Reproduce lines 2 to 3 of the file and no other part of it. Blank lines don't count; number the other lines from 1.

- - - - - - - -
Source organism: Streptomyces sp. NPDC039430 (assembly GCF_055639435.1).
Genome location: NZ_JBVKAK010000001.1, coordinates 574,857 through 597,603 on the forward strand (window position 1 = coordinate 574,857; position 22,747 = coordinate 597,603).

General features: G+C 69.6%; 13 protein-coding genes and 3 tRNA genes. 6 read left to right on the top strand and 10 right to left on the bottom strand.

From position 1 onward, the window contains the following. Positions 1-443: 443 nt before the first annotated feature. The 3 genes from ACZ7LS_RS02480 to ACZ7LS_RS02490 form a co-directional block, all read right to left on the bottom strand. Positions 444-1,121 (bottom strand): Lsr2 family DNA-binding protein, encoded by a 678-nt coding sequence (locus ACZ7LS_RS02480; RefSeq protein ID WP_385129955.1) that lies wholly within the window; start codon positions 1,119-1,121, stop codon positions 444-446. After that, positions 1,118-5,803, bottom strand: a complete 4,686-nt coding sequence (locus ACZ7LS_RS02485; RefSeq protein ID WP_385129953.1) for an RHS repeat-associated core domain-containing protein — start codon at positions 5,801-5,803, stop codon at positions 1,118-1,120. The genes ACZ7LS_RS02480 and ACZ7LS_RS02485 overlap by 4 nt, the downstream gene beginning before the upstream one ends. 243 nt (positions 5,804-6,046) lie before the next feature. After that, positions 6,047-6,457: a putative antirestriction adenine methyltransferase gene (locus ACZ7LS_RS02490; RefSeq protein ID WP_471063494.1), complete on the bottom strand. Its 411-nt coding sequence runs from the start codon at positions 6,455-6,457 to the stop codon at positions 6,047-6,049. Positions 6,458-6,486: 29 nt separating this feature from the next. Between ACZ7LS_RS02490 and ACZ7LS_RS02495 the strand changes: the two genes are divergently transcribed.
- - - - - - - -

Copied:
Genome location: NZ_JBVKAK010000001.1, coordinates 574,857 through 597,603 on the forward strand (window position 1 = coordinate 574,857; position 22,747 = coordinate 597,603).

General features: G+C 69.6%; 13 protein-coding genes and 3 tRNA genes. 6 read left to right on the top strand and 10 right to left on the bottom strand.